Posts Tagged ‘Dry Fly Fishing’

A Throw of the Dice Two

February 4, 2020

A throw of the dice and the best day ever. Part two

We encounter rain as we sit for a spectacular supper, the guides do as good a job on the catering front as they do on the water. The only problem is that the rain pours as much as the whisky and the clouds are gray and threatening. Eventually the skies open up and the deluge lifts the river levels to a point where we know fishing would be hopeless if not dangerous. But we are HERE.

Supper time, the rain pours down and we hope for better weather in the morning.

Sleep is undisturbed in the comfortable rondavels, but the morning dawns with the roar of a river in spate. The ice rats which live in the wall around the camp don’t put on their normal morning entertainment, they are hiding from the weather.

The Ice Rats didn’t come out in the morning, the weather wasn’t to their liking, or to ours for that matter.

Things are not looking good and we elect, with input from the guides, to drive the hour long track around the dam to fish the Malabamatsu below the dam wall. The Katse dam hasn’t been full in years and thus the rains don’t negatively affect the fishing lower down. Not our first choice but the opportunity to throw a line and hang onto a decent trout, the yellowfish are for the most part absent.

At least it is hot, the skies clearing and perhaps tomorrow will offer up what we hope for, we catch some trout and I lose a good fish in a weedbed. The river here hasn’t had a blow out in a long time and weedbeds predominate, offering both sanctuary for fish food and equally easy escape for decent trout. It is only day one, a lost trout isn’t the end of it.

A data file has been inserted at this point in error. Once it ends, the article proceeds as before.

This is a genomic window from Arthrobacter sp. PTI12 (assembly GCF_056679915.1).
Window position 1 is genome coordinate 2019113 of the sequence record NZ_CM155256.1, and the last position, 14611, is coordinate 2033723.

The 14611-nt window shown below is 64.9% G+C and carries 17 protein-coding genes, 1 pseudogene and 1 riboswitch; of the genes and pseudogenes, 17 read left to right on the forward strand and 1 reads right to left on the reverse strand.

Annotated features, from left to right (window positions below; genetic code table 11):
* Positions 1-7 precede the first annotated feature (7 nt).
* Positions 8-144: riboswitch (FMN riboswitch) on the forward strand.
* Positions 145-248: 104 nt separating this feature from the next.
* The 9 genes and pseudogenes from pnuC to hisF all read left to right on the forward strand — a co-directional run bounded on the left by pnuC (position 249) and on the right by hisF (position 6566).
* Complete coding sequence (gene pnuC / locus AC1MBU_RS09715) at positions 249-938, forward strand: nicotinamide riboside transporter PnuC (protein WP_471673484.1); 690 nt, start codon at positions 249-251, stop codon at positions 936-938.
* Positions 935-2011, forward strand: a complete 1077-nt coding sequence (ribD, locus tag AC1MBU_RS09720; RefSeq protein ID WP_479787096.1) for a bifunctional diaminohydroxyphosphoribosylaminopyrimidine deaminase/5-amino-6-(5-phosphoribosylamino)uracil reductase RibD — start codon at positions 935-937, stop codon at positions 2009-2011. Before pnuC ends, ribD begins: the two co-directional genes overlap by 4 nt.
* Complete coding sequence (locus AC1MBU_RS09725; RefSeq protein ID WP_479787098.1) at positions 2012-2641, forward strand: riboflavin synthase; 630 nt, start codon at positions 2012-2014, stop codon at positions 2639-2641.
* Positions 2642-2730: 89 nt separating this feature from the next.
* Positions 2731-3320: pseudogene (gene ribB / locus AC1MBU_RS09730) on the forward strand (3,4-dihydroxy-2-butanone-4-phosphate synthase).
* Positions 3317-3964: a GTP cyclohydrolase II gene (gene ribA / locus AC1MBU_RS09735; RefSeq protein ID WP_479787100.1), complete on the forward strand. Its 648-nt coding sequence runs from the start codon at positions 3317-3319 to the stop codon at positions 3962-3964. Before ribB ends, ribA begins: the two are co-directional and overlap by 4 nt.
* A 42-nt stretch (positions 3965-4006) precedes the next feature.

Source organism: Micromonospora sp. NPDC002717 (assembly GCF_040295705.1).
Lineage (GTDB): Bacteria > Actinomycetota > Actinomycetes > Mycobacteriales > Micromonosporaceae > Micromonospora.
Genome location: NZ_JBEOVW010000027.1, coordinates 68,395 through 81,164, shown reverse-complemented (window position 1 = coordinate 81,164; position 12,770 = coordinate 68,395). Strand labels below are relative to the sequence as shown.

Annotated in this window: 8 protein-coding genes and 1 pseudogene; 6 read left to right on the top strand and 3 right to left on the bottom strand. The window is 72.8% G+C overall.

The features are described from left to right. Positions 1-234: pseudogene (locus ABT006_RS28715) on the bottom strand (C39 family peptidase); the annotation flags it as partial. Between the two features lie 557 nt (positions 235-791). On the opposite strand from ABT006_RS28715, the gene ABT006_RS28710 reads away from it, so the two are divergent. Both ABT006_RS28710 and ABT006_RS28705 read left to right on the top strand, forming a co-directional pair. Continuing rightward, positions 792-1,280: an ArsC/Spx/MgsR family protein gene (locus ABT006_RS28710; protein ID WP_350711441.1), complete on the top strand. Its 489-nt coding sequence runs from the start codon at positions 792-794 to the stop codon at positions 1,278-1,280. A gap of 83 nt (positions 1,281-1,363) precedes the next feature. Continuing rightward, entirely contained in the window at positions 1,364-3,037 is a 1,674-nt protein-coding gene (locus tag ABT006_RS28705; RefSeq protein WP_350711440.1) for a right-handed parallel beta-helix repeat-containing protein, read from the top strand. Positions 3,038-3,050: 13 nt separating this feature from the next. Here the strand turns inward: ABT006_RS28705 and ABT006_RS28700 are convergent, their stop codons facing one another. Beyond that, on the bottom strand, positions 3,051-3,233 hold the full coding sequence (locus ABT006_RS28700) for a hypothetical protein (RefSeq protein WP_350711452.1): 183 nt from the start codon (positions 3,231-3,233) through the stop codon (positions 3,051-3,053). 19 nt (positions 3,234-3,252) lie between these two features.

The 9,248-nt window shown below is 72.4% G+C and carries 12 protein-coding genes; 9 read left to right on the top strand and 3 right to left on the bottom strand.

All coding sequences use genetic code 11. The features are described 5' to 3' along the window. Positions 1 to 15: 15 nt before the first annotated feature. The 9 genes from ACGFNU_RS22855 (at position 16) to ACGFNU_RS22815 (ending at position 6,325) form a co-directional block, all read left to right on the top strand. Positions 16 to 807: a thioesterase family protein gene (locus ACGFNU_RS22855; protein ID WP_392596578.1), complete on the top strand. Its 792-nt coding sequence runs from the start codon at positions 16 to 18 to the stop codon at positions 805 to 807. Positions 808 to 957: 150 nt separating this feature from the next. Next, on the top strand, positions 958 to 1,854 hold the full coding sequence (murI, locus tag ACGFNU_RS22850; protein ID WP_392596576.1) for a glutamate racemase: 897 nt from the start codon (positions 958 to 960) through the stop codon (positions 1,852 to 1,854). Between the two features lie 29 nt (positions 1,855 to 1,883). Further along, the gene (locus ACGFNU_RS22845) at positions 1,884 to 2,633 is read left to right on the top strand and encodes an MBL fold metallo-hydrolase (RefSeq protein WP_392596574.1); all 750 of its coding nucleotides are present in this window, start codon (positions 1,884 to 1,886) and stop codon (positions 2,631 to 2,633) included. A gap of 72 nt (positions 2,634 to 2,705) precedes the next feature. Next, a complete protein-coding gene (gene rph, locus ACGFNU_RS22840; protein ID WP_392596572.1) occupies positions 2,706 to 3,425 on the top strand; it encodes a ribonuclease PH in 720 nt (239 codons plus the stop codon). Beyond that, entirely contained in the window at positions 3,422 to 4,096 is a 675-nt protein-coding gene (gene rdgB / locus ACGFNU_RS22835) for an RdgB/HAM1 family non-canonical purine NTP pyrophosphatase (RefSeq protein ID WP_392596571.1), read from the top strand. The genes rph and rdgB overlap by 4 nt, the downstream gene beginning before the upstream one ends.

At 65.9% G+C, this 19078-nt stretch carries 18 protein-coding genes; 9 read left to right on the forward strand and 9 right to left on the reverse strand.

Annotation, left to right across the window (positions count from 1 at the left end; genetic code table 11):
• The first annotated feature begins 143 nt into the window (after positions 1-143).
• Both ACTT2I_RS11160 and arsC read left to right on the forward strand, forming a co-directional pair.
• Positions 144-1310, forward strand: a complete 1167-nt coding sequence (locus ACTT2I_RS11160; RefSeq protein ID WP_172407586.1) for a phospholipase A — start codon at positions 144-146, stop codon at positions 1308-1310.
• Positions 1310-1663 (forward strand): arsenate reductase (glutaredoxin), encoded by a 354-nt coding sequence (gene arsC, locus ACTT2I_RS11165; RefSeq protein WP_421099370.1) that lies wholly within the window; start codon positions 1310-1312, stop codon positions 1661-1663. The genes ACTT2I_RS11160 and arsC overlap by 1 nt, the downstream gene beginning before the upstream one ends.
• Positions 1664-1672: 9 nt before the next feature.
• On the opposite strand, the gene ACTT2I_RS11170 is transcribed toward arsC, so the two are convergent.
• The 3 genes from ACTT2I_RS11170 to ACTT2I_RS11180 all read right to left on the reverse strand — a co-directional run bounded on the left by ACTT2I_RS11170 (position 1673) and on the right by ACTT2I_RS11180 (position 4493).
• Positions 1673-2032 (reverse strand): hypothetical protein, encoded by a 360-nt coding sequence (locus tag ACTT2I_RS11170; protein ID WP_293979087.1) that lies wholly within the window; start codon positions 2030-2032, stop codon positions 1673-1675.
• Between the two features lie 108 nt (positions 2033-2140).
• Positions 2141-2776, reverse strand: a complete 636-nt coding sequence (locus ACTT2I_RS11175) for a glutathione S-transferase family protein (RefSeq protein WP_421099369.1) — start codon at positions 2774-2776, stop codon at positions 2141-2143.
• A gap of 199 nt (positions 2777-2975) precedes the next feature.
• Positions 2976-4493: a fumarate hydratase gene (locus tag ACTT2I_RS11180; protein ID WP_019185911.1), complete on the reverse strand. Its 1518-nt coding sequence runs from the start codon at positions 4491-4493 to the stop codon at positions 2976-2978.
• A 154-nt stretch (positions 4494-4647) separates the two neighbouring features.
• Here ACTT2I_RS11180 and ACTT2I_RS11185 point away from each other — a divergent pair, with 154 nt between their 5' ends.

Dense weed-beds on the Malibamatsu make it tricky to land larger trout.

We return to camp, not unhappy, but perhaps disappointed, this was good fishing, but not what we came for.. Perhaps tomorrow will be better?

Morning and the river is in full spate, well not quite, it appears to have cleared a bit and we elect to target the yellowfish with Euronymphing techniques. There are two problems however, this isn’t the method of choice on these trips and the fish know exactly how to take advantage of the high water. Hooked fish, and there were a lot of them, scream line off the reel, with no distinction between pools they head downstream at astonishing speed and one finds oneself  rapidly out of control.